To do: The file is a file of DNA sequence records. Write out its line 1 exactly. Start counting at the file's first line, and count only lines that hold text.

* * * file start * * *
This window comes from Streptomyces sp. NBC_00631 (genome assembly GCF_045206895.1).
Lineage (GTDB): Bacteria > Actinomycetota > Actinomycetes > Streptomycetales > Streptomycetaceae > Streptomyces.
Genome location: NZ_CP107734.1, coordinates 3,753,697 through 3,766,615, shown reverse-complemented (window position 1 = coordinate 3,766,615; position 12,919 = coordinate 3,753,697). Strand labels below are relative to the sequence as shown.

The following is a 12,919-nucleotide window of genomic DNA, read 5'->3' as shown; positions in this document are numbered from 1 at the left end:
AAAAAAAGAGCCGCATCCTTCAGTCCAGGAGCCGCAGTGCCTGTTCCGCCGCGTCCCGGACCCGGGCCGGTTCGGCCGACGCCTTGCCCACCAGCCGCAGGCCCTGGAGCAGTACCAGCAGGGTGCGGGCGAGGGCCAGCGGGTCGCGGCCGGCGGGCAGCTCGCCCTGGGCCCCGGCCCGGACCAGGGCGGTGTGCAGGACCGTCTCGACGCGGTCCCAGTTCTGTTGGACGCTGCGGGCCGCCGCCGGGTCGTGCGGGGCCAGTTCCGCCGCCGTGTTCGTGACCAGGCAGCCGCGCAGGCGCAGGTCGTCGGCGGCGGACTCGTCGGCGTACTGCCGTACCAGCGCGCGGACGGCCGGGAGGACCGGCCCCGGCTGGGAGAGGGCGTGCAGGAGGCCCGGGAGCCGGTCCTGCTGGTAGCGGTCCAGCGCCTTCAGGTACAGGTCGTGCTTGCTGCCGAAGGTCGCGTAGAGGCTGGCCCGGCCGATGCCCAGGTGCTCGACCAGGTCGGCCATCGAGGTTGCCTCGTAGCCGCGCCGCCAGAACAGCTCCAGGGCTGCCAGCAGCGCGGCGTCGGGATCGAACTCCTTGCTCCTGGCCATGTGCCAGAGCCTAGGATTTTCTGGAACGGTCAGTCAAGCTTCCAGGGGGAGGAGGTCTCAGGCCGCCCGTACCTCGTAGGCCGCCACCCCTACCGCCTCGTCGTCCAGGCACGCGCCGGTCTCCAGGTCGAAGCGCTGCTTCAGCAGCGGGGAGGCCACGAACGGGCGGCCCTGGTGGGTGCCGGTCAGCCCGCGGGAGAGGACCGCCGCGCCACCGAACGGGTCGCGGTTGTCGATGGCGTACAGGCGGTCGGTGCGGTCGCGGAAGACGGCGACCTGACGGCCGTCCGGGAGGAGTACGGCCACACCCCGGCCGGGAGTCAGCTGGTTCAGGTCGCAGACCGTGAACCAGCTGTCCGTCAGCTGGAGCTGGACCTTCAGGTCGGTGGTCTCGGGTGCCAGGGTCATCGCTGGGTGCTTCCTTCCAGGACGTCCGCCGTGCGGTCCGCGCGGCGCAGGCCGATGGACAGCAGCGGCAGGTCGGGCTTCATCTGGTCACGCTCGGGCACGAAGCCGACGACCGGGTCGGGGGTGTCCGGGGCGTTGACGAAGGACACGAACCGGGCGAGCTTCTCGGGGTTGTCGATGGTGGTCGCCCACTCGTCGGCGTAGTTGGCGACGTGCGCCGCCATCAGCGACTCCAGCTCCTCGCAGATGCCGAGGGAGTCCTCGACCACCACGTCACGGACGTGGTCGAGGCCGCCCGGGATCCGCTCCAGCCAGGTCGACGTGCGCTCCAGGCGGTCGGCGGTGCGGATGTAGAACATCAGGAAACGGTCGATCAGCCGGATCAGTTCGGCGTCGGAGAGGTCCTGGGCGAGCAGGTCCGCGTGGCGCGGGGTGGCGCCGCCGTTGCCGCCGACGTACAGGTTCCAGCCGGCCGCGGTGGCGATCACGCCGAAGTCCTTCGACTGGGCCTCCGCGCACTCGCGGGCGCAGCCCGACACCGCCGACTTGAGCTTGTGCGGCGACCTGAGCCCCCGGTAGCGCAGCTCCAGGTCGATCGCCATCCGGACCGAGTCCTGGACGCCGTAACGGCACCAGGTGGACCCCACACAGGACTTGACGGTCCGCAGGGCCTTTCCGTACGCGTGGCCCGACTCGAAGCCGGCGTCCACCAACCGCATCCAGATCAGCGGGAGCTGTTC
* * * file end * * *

This window comes from Streptomyces sp. NBC_00631 (genome assembly GCF_045206895.1).